London Hearts Supporters Club

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Craig Levein <-auth David Hardie auth-> John Rowbotham
[S Dobbie pen 80]
1 of 016 Craig Sives 41 ;Mark de Vries 63 ;Dennis Wyness 81 Other Cup H

Cup dream has sadly runneth dry


THE concept of the Festival Cup was an imaginative one, an ambitious attempt to integrate the Capital’s top two football clubs into the annual jamboree of the arts.

And in time, so the big idea went, it would develop far beyond being just another derby, albeit one with a bit of silverware on offer, to encompass clubs from Edinburgh’s twin cities.

Bayern Munich and Dynamo Kiev were just two of the names mooted but, sadly, it appears the Festival Cup, rather than catching the imagination, has been gripped by apathy if the run-up to Saturday’s match at Tynecastle is anything to go by.

Lauded as an opportunity for Hibs and Hearts fans alike to pay their respects to the legendary Gordon Smith who graced both Easter Road and Tynecastle before going on to do so at Dundee, this weekend’s clash looks likely to attract a crowd far lower than the 10,442 which attended the inaugural match in Leith last summer.

The fact that the game has been reduced, to all intents and purposes, to little more than an encounter between the clubs’ under-19 sides has done nothing to stimulate interest, particularly given admission prices will be £15 for adults and £5 for concessions while Save Our Hearts are calling for Jambo fans to boycott the match as part of their ongoing protests at how the Gorgie club is being run.

The timing of the match has, of course, deprived both clubs of the services of many players. Hearts will be without Craig Gordon, Steven Pressley, Andy Webster and Alan Maybury, away on international duty as are Hibs stars Gary Caldwell, Garry O’Connor, Derek Riordan, Scott Brown, Steven Whittaker and Colin Murdock.

Add in an injury here or there and both sides willl be unrecognisable from the teams Craig Levein and Tony Mowbray would normally deploy.

Having the Festival Cup clash with an international weekend could, and should, have been avoided.

When the Cup was launched last year it was clearly stated it was to be an annual event and yet it was only belatedly that it was decided the game should take place this weekend.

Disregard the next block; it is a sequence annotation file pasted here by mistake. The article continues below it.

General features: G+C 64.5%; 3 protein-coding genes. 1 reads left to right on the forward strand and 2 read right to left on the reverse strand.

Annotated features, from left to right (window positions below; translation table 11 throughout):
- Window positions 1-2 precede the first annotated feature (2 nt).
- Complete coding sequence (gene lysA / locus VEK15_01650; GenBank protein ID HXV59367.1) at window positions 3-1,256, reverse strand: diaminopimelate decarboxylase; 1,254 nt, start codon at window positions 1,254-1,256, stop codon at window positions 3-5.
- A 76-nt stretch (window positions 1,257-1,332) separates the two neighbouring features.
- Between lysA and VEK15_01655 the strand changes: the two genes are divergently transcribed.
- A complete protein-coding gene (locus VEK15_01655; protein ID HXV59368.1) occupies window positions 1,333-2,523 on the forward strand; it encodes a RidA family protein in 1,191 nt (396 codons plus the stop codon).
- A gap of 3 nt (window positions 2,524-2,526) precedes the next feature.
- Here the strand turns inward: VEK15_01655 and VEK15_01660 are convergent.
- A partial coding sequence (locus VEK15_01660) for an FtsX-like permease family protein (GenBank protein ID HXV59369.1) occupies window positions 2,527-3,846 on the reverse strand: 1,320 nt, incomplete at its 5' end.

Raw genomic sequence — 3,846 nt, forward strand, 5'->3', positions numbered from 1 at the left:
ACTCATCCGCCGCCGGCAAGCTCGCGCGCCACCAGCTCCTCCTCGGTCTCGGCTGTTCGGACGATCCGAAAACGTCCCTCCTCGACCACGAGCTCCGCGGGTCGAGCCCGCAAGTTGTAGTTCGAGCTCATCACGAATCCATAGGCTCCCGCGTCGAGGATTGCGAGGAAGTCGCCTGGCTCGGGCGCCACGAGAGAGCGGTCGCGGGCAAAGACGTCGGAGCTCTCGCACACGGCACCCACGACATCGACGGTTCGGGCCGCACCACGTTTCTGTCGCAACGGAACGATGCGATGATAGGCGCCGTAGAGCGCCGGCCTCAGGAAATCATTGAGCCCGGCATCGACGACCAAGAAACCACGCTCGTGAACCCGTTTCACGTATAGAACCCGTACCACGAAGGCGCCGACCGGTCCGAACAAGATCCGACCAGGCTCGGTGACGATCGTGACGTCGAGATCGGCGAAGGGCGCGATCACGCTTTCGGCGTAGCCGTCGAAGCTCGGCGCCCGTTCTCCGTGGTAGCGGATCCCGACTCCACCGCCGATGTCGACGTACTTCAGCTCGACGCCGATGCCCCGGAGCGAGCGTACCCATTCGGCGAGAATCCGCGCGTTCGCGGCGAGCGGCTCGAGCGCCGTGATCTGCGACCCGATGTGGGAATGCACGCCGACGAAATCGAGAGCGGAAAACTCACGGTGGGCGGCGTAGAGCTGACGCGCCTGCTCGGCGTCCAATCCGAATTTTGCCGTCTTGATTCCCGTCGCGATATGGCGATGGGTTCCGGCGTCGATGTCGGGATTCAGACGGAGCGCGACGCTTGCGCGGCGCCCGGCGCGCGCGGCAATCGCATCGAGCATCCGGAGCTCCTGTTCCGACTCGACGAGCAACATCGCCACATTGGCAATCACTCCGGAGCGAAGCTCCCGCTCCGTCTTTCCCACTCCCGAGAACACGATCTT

Organising this year’s match was the responsibility of Hearts as the host club but, for some reason, the Tynecastle outfit appeared lukewarm to the prospect of staging the game.

July 31, which appeared the obvious date falling just a week before the new SPL season got underway, was ruled out as Hearts organised a pre-season friendly with Fulham.

That resulted in Hibs then arranging to play Leeds United that day at the behest of Whyte and Mackay, sponsors of both clubs, who were keen to see the Scotland v England rivalry compete for a specially commissioned trophy which is also planned to be an annual event with Mowbray’s players heading for Elland Road next summer.

If that proves to be the case what then for the Festival Cup? If it is to become part of the Edinburgh football scene and, indeed, is to flourish with the participation of some of the Capital’s twin cities as was first mooted then both Hearts and Hibs need to commit themselves to it totally.

Unfortunately the opening day of the SPL season tends to vary year-by-year making it virtually impossible to invite big clubs such as Bayern Munich who tend to have their pre-season arrangements in place 12 months or even longer in advance.

It simply isn’t possible to lift the phone one weekend and ask them if they fancy a game or two in Edinburgh in a week’s time.

But surely, if the Festival Cup is to survive, even if it is competed for solely by Hearts and Hibs, it should be treated seriously and the date pencilled in well in advance and clear of counter attractions other than the event it is meant to mark.

Taken from the Scotsman

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